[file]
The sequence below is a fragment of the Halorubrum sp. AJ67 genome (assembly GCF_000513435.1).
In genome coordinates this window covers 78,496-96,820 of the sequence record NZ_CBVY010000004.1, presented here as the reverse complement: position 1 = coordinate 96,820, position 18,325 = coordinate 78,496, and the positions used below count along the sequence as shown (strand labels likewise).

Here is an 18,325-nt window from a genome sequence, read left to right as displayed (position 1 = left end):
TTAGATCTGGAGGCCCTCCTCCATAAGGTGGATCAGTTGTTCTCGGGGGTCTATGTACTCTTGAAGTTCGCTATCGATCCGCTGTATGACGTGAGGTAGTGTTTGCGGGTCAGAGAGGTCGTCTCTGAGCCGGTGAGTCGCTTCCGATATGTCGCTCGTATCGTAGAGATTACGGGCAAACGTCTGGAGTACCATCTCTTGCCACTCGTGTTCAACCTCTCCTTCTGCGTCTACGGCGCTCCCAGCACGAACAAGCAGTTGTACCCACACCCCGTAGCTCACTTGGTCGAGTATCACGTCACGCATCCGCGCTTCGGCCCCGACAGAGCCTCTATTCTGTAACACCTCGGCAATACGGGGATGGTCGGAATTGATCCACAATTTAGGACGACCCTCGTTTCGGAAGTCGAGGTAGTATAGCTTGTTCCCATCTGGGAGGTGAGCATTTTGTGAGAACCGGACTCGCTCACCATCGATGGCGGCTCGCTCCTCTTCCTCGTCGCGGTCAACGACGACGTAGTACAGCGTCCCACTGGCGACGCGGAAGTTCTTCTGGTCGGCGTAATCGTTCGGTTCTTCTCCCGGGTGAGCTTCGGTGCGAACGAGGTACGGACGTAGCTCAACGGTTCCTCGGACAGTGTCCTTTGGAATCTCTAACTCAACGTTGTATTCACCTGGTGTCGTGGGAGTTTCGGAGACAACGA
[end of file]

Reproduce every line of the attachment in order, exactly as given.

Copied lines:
The sequence below is a fragment of the Halorubrum sp. AJ67 genome (assembly GCF_000513435.1).
In genome coordinates this window covers 78,496-96,820 of the sequence record NZ_CBVY010000004.1, presented here as the reverse complement: position 1 = coordinate 96,820, position 18,325 = coordinate 78,496, and the positions used below count along the sequence as shown (strand labels likewise).

Here is an 18,325-nt window from a genome sequence, read left to right as displayed (position 1 = left end):
TTAGATCTGGAGGCCCTCCTCCATAAGGTGGATCAGTTGTTCTCGGGGGTCTATGTACTCTTGAAGTTCGCTATCGATCCGCTGTATGACGTGAGGTAGTGTTTGCGGGTCAGAGAGGTCGTCTCTGAGCCGGTGAGTCGCTTCCGATATGTCGCTCGTATCGTAGAGATTACGGGCAAACGTCTGGAGTACCATCTCTTGCCACTCGTGTTCAACCTCTCCTTCTGCGTCTACGGCGCTCCCAGCACGAACAAGCAGTTGTACCCACACCCCGTAGCTCACTTGGTCGAGTATCACGTCACGCATCCGCGCTTCGGCCCCGACAGAGCCTCTATTCTGTAACACCTCGGCAATACGGGGATGGTCGGAATTGATCCACAATTTAGGACGACCCTCGTTTCGGAAGTCGAGGTAGTATAGCTTGTTCCCATCTGGGAGGTGAGCATTTTGTGAGAACCGGACTCGCTCACCATCGATGGCGGCTCGCTCCTCTTCCTCGTCGCGGTCAACGACGACGTAGTACAGCGTCCCACTGGCGACGCGGAAGTTCTTCTGGTCGGCGTAATCGTTCGGTTCTTCTCCCGGGTGAGCTTCGGTGCGAACGAGGTACGGACGTAGCTCAACGGTTCCTCGGACAGTGTCCTTTGGAATCTCTAACTCAACGTTGTATTCACCTGGTGTCGTGGGAGTTTCGGAGACAACGA